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Shepard v. Cohen

United States District Court, E.D. California

March 6, 2014

LAMONT SHEPARD, Plaintiff,
v.
COHEN, et al., Defendants.

ORDER DENYING PLAINTIFF'S REQUEST FOR ENTRY OF DEFAULT AGAINST DEFENDANT COHEN (Doc. 26.)

GARY S. AUSTIN, Magistrate Judge.

I. BACKGROUND

Lamont Shepard ("Plaintiff") is a state prisoner proceeding pro se in this civil rights action filed pursuant to 42 U.S.C. ยง 1983. Plaintiff filed the Complaint commencing this action on March 30, 2011. (Doc. 1.) This action now proceeds on the First Amended Complaint filed by Plaintiff on March 25, 2013, against defendants Dr. Cohen, Sgt. J. Lopez, Correctional Officer (C/O) Z. Dean, C/O J. Campbell, and Jane Doe (LVN) on Plaintiff's due process claim and against defendants Dr. Cohen, Sgt. J. Lopez, C/O Z. Dean, and C/O J. Campbell on Plaintiff's excessive force claim.[1] (Doc. 8.)

On March 5, 2014, Plaintiff filed a request for entry of default against defendant Cohen. (Doc. 26.)

II. ENTRY OF DEFAULT

Entry of default is appropriate as to any party against whom a judgment for affirmative relief is sought that has failed to plead or otherwise defend as provided by the Federal Rules of Civil Procedure and where that failure is shown by affidavit or otherwise. See Fed.R.Civ.P. 55(a). Rule 12 of the Federal Rules of Civil Procedure provides, "[A] defendant must serve an answer within 21 days after being served with the summons and complaint; or if it has timely waived service under Rule 4(d), within 60 days after the request for a waiver was sent." Fed.R.Civ.P. 12(a)(1)(A). Under Rule 4(d), a defendant may waive service of a summons by signing and returning a waiver of service. Fed.R.Civ.P. 4(d). If a defendant fails to plead or otherwise defend an action after being properly served with a summons and complaint, a default judgment may be entered pursuant to Rule 55(a) of the Federal Rules of Civil Procedure.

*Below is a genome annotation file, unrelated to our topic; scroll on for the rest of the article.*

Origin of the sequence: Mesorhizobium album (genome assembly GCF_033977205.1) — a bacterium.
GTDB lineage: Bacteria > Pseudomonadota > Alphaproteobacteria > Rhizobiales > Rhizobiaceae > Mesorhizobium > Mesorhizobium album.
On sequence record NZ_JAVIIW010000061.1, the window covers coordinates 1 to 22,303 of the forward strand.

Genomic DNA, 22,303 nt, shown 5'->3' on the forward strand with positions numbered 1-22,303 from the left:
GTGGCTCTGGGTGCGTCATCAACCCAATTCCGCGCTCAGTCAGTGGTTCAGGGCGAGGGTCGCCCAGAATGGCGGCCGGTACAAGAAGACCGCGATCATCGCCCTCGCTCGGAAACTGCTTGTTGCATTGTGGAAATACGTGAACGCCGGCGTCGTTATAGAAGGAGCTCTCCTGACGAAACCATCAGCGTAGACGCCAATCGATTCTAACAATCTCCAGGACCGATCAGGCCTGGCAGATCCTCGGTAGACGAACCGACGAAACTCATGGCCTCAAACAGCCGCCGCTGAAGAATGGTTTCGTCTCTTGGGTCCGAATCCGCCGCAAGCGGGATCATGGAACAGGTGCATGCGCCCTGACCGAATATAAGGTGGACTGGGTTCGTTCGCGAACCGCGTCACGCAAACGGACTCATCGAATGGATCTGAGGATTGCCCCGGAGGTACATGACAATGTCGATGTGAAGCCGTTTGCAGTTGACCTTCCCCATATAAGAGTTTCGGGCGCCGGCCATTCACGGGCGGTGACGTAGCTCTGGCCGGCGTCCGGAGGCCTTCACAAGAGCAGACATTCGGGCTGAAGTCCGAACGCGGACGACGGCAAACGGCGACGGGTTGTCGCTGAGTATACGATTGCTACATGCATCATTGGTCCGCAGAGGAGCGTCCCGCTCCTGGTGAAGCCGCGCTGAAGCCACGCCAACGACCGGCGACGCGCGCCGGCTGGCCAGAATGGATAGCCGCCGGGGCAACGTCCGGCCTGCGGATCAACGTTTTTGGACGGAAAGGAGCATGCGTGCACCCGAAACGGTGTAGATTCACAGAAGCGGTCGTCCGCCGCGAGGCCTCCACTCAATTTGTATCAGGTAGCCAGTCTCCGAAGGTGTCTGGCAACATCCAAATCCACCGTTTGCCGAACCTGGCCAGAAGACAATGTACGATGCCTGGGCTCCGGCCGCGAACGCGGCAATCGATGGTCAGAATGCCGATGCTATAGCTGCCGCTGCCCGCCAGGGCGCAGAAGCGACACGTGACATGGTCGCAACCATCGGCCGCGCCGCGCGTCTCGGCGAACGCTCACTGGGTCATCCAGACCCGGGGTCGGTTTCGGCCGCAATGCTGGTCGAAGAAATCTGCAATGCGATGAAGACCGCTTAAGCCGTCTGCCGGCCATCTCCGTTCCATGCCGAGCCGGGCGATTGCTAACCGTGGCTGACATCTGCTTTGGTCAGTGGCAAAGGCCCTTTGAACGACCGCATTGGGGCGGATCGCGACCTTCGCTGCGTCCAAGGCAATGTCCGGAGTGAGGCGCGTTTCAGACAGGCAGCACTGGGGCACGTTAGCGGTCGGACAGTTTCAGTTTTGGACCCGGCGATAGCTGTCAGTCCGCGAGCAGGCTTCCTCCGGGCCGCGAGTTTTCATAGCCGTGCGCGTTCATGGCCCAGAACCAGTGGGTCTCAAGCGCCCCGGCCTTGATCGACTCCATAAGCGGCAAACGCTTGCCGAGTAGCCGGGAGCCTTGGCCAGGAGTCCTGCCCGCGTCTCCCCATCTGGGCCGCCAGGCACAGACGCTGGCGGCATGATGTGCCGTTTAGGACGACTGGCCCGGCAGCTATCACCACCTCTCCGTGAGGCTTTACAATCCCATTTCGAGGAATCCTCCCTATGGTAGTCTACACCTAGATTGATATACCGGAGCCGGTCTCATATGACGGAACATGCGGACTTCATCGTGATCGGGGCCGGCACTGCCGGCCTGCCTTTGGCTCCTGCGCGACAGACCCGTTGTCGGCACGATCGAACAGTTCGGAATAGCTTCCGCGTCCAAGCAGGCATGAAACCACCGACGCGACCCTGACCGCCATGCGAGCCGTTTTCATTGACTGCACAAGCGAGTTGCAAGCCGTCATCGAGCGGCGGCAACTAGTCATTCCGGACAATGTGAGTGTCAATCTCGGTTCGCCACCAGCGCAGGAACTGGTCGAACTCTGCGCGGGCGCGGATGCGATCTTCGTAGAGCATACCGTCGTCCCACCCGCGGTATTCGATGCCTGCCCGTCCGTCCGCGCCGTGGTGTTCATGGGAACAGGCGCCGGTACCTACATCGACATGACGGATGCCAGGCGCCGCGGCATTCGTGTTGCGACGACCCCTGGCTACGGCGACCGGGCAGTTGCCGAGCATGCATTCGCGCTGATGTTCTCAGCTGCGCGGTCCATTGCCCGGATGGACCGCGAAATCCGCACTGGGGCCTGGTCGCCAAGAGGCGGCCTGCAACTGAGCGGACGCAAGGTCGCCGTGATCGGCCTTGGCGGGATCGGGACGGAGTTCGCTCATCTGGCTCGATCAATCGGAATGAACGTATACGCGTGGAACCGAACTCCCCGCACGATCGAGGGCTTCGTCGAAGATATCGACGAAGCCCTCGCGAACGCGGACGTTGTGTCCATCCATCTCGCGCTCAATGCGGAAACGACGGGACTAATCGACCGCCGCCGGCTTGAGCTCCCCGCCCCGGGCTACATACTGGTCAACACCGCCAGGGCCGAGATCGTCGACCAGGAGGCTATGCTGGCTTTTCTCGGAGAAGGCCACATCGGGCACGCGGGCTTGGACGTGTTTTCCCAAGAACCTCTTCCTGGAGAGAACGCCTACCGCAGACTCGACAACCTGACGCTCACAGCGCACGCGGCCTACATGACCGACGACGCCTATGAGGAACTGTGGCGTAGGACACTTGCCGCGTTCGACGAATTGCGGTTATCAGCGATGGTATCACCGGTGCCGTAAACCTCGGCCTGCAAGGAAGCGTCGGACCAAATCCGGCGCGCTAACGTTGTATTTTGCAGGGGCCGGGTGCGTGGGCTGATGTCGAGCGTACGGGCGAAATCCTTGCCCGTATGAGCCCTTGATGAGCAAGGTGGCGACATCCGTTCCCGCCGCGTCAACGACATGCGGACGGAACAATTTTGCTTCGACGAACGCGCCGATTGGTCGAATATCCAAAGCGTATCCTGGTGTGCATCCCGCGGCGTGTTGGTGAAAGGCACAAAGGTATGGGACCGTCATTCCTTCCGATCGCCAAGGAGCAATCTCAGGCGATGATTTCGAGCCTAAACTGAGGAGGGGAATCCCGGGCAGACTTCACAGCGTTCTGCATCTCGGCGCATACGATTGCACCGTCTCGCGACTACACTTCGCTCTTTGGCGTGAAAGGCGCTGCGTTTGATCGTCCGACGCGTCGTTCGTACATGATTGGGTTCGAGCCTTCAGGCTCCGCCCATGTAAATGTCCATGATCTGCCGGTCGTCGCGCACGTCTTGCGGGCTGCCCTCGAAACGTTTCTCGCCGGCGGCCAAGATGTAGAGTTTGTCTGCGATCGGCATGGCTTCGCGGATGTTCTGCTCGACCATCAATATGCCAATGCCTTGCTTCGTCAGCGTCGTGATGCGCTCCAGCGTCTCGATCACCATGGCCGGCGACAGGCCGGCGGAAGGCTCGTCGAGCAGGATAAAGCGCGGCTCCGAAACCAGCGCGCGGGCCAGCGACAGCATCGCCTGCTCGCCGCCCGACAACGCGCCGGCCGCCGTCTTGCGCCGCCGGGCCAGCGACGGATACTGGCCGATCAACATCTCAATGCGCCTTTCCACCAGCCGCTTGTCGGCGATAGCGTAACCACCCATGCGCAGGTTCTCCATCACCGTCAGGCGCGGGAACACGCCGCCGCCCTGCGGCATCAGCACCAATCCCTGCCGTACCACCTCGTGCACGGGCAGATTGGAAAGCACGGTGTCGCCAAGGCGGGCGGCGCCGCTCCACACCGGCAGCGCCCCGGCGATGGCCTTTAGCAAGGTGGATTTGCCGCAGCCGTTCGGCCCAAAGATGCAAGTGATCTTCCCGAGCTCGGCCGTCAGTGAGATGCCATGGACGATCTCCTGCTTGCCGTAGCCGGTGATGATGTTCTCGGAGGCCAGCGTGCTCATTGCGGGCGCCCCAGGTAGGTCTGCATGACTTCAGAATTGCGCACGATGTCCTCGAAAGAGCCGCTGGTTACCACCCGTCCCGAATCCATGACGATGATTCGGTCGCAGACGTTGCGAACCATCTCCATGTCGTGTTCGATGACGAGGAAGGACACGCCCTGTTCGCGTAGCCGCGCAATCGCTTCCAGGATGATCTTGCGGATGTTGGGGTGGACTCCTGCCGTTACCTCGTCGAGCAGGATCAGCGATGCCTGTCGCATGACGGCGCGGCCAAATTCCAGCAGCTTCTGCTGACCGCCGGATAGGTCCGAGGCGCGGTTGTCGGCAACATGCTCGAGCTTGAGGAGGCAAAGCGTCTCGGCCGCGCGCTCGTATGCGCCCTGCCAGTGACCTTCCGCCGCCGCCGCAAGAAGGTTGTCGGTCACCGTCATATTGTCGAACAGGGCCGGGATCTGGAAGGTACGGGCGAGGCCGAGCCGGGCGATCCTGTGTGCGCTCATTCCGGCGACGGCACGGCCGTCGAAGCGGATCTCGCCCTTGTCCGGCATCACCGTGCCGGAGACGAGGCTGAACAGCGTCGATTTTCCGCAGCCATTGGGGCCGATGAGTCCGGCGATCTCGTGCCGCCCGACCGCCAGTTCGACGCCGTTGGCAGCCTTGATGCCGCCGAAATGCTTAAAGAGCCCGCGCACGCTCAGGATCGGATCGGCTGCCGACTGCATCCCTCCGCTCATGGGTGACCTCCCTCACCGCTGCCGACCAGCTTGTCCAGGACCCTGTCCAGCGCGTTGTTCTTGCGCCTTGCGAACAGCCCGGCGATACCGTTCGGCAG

Once default has been entered against a defendant, the court may, "[f]or good cause shown... set aside an entry of default...." Fed.R.Civ.P. 55(c). "The court's discretion is especially broad where... it is entry of default that is being set aside." O'Connor v. State of Nevada , 27 F.3d 357, 364 (9th Cir. 1994) (quoting Mendoza v. Wight Vineyard Mgmt. , 783 F.2d 941, 945 (9th Cir. 1986)); see also Brady v. United States , 211 F.3d 499, 504 (9th Cir. 2000). Default is generally disfavored. In re Hammer , 940 F.2d 524, 525 (9th Cir. 1991); Westchester Fire Ins. Co. v. Mendez , 585 F.3d 1183, 1189 (9th Cir. 2009).

A. Plaintiff's Request

Plaintiff requests entry of default against defendant Cohen because "[t]he court files and record herein show that the Defendant Cohen was served by the United States Marshal... on February 6, 2014...; m]ore than 20 days have elapsed since the date on which Defendant Cohen was served...; [and] Defendant Cohen has failed to answer or otherwise defend himself." (Request, Doc. 26 at 1.)

B. Discussion

On November 18, 2013, the Court issued an order in this action directing the United States Marshal ("Marshal") to serve process in this action upon defendants Cohen, Lopez, Dean, and Campbell. (Doc. 13.) The court finds no evidence on the record that defendant Cohen has been served with process by the Marshal, or that defendant Cohen has appeared in this action. (Court Record.) Therefore, Plaintiff is not entitled to entry of default against defendant Cohen.

III. CONCLUSION

Based on the foregoing, and good cause appearing, IT IS HEREBY ORDERED that Plaintiff's request for entry of default against defendant Cohen, filed on March 5, 2014, is DENIED.

IT IS SO ORDERED.


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